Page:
Published in Island Tides March 2015:
Years ago, when my daughter was about ten years old, we visited my relatives in Charleston, South Carolina. I had not seen them in years – cousins of my mother who live in one of the most beautiful cities in North America. My daughter had no memory of ever having met them. Charleston still holds to its old traditions and one of them is the St. Cecilia Society and the indoctrination of children at a young age to the terrors of ballroom dancing.
We went with a dear elderly first cousin of my mother to watch her grandchildren as they danced to a scratchy recording of the fox trot. Little boys and girls wearing white gloves made their way in awkward couplings around the centuries old ballroom. I wondered if my daughter was wishing she had such opportunities. As soon as we were out of earshot, she said, “Oh Mommy! How awful. All those sweaty little boys. Those white gloves. How barbaric!”
Well. Once again, our personal style guide and arbiter of all social and cultural norms, Stephen Harper, rides to the rescue with Bill S-7, “Zero Tolerance for Barbaric Cultural Practices Act.”
The title is truly unbelievable. It does not belong on a piece of legislation. It belongs on a bumper sticker.
It is actually not a law to create “zero tolerance for barbaric cultural practices.” One can imagine any number of practices that one culture would view as barbaric as practiced by another. This bill takes aim at practices related to marriage, forced marriage and polygamy. The bill prohibits practices that are already illegal.
The first unacceptable aspect of this bill is that it started in the Senate (hence the designation S-7). This is a frequent ploy by Harper’s PMO. Starting bills in the Senate, the unelected upper chamber, especially when they actually originate from PMO, is offensive. Keeping both House and Senate moving through legislation is one way Stephen Harper fast-tracks bills. It is one of many types of contempt toward Parliament which is routine under this administration.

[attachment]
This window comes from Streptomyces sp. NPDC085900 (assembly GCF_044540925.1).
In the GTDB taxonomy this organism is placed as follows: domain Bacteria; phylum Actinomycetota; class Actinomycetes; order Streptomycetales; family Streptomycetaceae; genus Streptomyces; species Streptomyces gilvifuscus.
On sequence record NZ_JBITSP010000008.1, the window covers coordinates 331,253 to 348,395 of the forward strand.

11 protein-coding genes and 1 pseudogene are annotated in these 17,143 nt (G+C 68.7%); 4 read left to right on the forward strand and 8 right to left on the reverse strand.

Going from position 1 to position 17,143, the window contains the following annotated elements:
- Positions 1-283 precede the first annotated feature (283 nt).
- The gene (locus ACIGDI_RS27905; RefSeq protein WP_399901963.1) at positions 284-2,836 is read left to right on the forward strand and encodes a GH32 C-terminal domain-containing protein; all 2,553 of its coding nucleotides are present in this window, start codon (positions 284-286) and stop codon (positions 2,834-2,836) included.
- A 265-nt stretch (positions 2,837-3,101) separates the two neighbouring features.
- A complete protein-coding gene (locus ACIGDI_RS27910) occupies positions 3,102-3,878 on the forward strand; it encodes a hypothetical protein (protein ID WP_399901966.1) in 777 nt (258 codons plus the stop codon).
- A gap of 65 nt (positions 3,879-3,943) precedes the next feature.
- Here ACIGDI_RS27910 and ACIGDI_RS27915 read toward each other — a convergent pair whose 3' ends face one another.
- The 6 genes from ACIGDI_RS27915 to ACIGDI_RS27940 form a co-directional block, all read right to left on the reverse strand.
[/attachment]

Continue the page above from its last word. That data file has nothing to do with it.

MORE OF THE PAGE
The Conservative talking points stress the horrors of so-called “honour killings.” And, of course, who could be in favour of honour killings? It is long since time that we had a Zero Tolerance for Barbaric Cultural Practices Act to end this outrage on Canadian soil; except, of course, that murder by any name has always been illegal.
The new law sets out that the “provocation” defence cannot be used by an accused in an honour killing. Well and good except that no defendant has ever successfully used the provocation defence in an honour killing and no legal expert thinks the provocation defence would ever succeed in such a case.
Polygamy must be made illegal. Thank goodness for the Zero Tolerance for Barbaric Cultural Practices Act; except that polygamy is already illegal; and so too is immigrating to Canada while practicing polygamy. Any immigration official checks to see if potential immigrants are compliant with Canadian law.
So too is kidnapping someone to take them to another country for a polygamous forced union. Pretty sure kidnapping is already illegal.
In the Senate hearings, when poor hapless Minister of Immigration Chris Alexander had to feign high dudgeon at the wide range of despicable barbaric practices running rampant in Canada, Senator Art Eggleton challenged him, "You have current laws to deal with it, and you seem more focused on trying to bring a new law in when you have existing laws you could (use to) deal with these matters."
Here’s a good thing. From now on, thanks to the Zero Tolerance for Barbaric Cultural Practices Act, Canadian marriages must be entered into only if consent is “free and enlightened.” That would rule out a whole lot of marriages entered into by the unenlightened. It will be an interesting set of tests for marriage commissioners. Brittany Spears will be spared no end of heart-ache if she tries to get married in Canada.
The reality is I will probably vote for this bill. Its actual impact is negligible since it makes illegal things that are already illegal. Some groups serving low-income and marginal new Canadian groups fear that criminalizing forced marriage may make it harder to assist young girls and women who have a right to be free of such coercion, but, on balance, the bill is hard to oppose. I just rebel at Parliament being used as a fear factory for over-torqued messaging. Public policy and legislation should address real issues and problems that require a solution. This is a non-problem in search of a bumper sticker.